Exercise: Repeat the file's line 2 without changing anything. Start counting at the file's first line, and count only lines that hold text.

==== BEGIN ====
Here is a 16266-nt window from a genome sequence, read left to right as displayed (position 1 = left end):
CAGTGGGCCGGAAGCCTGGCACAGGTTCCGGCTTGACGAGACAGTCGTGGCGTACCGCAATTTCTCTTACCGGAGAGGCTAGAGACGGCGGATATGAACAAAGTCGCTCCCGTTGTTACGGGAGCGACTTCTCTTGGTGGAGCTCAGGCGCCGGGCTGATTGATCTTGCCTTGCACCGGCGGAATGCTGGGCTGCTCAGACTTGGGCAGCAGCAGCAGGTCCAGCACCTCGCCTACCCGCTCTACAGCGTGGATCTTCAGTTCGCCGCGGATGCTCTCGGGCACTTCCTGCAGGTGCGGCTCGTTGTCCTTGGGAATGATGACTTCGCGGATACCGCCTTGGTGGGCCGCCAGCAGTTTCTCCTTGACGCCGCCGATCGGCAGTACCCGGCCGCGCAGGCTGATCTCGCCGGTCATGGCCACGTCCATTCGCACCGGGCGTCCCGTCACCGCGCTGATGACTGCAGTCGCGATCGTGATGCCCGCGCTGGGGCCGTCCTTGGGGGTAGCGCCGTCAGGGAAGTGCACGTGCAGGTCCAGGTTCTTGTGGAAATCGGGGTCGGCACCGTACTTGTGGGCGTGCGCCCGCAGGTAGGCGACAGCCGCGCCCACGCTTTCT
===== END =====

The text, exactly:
CAGTGGGCCGGAAGCCTGGCACAGGTTCCGGCTTGACGAGACAGTCGTGGCGTACCGCAATTTCTCTTACCGGAGAGGCTAGAGACGGCGGATATGAACAAAGTCGCTCCCGTTGTTACGGGAGCGACTTCTCTTGGTGGAGCTCAGGCGCCGGGCTGATTGATCTTGCCTTGCACCGGCGGAATGCTGGGCTGCTCAGACTTGGGCAGCAGCAGCAGGTCCAGCACCTCGCCTACCCGCTCTACAGCGTGGATCTTCAGTTCGCCGCGGATGCTCTCGGGCACTTCCTGCAGGTGCGGCTCGTTGTCCTTGGGAATGATGACTTCGCGGATACCGCCTTGGTGGGCCGCCAGCAGTTTCTCCTTGACGCCGCCGATCGGCAGTACCCGGCCGCGCAGGCTGATCTCGCCGGTCATGGCCACGTCCATTCGCACCGGGCGTCCCGTCACCGCGCTGATGACTGCAGTCGCGATCGTGATGCCCGCGCTGGGGCCGTCCTTGGGGGTAGCGCCGTCAGGGAAGTGCACGTGCAGGTCCAGGTTCTTGTGGAAATCGGGGTCGGCACCGTACTTGTGGGCGTGCGCCCGCAGGTAGGCGACAGCCGCGCCCACGCTTTCT